A wise and successful entrepreneur once told me “The value that you believe you have is what your price tag is.”
Looking back on my single years, I see now that I dated lots of guys who didn’t value me. They talked a good game and somehow convinced me (or got me to convince myself) that they really, really liked me.
So why they heck was I always getting dumped or feeling like I didn’t matter as much to them as they did to me?
The truth is, I didn’t really know what I wanted in a relationship. And while going through the lousy ones helped me sort that out, it was often a painful experience. Finally, after pining away for one particular guy for two years (yes, two years . . . ) and not getting what I wanted from him or from love in general, I got fed up.
One Saturday morning I raced along the Massachusetts Turnpike in my little black Mazda MX-3 and showed up on his doorstep, without telling him I was coming.
(I know, it’s a little cuckoo-cachoo).
I simply said “I want to be with you. No one else. You.”
And it was immediately clear from his reaction (or lack of) that he didn’t want the same thing.
For a week.
But then it was liberating.
Because I finally knew what the hell I really did want . . . a respectful, mutually loving and healthy relationship. I was ready for the real deal.
Three weeks later, I met my husband.
And that happened because:
1. I got clear and committed about what I wanted
2. I shifted my own value (from “please love me” to “I deserve love, real love . . . and I’m done with even entertaining anything less than that”.)
Business sometimes feels like you’re going on 100 bad first dates. You keep putting yourself out there and attracting duds for clients. Or maybe you feel like you’re going for a potential client who is “out of your league” and you blow it because you get freaked out. So then you go back to courting the wrong prospects. You know, the comfortable ones. The warm leads who will tell you that they love you, think you’re great and REALLY want to work with you, but they never commit. You let them tell you this for months. Maybe for years.
And at first you’re OK with it. It feels good because hey, they like SOMETHING about you right?
But after awhile it feels like hollow promises.
Just like I spent two years waiting on the wrong man to finally commit to me, I’ve spent far too long waiting for less than ideal potential clients to do the same thing.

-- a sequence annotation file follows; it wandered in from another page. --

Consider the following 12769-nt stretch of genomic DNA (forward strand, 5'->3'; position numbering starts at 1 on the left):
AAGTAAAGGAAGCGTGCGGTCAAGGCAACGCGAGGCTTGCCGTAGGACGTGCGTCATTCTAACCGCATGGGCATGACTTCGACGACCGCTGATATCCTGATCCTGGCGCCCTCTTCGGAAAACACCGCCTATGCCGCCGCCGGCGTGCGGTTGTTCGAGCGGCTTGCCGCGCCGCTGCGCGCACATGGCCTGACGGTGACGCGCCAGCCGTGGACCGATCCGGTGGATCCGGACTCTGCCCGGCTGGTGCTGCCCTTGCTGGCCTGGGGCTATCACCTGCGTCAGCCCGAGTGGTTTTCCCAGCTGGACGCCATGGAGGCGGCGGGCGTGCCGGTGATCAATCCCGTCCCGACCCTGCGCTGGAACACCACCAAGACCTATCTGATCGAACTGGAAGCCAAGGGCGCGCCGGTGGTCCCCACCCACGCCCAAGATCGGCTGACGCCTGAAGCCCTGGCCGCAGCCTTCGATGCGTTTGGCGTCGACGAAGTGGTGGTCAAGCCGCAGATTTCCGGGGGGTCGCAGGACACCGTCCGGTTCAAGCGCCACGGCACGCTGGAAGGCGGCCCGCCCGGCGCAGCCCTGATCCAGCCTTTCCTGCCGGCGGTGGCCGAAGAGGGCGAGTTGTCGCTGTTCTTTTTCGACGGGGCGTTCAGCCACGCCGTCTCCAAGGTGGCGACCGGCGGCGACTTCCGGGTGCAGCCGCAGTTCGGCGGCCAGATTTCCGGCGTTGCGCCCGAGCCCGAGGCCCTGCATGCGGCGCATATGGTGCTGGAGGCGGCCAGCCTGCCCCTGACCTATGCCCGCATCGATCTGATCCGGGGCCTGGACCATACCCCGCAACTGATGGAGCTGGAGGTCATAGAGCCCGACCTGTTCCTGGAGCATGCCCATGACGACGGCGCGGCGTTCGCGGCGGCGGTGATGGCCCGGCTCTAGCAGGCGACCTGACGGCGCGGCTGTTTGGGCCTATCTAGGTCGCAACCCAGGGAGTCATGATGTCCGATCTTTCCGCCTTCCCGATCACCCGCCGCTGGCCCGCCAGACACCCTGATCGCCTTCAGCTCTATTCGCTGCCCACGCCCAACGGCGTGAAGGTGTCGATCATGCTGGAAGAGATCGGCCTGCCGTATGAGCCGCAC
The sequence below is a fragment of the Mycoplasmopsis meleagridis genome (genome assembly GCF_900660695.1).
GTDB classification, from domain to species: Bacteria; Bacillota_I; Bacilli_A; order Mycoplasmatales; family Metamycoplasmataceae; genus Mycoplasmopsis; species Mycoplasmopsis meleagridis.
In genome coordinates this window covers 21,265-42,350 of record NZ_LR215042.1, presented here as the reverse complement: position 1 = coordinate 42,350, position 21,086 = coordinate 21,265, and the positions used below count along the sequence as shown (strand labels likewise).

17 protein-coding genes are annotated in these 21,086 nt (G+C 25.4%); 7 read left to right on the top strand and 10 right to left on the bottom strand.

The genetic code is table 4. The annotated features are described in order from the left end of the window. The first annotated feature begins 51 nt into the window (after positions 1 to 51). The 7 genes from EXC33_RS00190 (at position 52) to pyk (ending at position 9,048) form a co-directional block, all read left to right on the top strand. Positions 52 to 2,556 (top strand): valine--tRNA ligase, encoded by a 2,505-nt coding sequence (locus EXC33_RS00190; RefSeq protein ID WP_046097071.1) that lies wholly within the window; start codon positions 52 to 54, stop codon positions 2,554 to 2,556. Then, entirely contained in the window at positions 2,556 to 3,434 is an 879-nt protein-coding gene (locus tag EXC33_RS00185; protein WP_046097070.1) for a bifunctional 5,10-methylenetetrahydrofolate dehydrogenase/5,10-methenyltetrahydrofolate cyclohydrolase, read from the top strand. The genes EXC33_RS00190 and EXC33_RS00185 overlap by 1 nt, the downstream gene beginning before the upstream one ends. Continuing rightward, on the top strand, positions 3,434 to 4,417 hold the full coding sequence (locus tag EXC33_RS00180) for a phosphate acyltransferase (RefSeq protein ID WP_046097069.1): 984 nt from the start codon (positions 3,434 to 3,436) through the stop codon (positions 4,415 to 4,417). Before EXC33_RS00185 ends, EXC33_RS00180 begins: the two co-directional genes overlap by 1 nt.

Can you relate?
If so, here’s what you do about it:
1. Draw your line in the sand. It’s one thing to know and say you want a different kind of client (you know, the kind that can’t wait to work with you, happily pays you and is committed to doing what it takes to get results?), but until you say “enough is enough” to those less than ideal clients and commit to something different, things rarely change.
2. Get clear on your perfect fit. Marketing and brand strategists (myself included) love to talk about creating ideal client profiles. It’s good advice, but sometimes it’s really hard to extract from yourself what would make an ideal client. Talk to someone else. Some of my biggest revelations about the type of clients I want to serve don’t happen when I’m sitting at my computer filling out an ideal client questionnaire. They come from having conversations with my coach and my peers about who I do and don’t want to serve. You need the combination of your own experiences, reflection and discussion to get a clear picture of who is the perfect fit for you.
3. Cut your ties. You’ve got to let go to make way for something better. Wrap up whatever remaining agreements you have with existing clients who are less than ideal for you. Stop chasing leads who want to nickel and dime you and don’t respect your time. It’s much harder to focus on attracting Mr. or Ms. Right Client, when you allow the wrong clients for you to take up your time, energy and attention.
4. Feel, then move on. Breaking up stinks, no matter what the situation is. You need to take time to process what happened, what you’re feeling and what you’ve learned. Take the time and feel what you need to, but don’t wallow. With each day, focus more on what you want and what you’re moving toward and less on what you lost.
5. Go for it. With your new clarity, you’ll know the right client when you see her. Step into your value and be bold with your intentions. When I met my husband at a cookout, he was flirting with another woman most of the night. He talked with me too but he seemed more interested in her. I was discouraged at first so I didn’t make a move that night. When I went home, I knew I really wanted to get to know him more so I found a way to stay in touch. Soon we started talking on the phone almost every day, and not long after we had our first date. This happened in a matter of weeks. Within a month we were seriously dating and that other girl was long forgotten.
The same happens in business. Maybe your ideal client is working with someone else or simply just considering working with someone else. That doesn’t mean you have no chance. That doesn’t mean you can’t have a conversation. I’m not saying go out and steal clients, but a little competition can be a good thing. It helps you see how much you really want this relationship, and what you’re willing to do to create something amazing for both of you. Be curious about the person you’re courting. Find out how you can complete them. Go for it . . . the worst that can happen is that they say no.
And wouldn’t you rather get a definitive answer either way than wonder how awesome it could’ve been if you’d just gone for it?
As always, I’d love to hear your lessons learned from running your own business. What would you add to this list?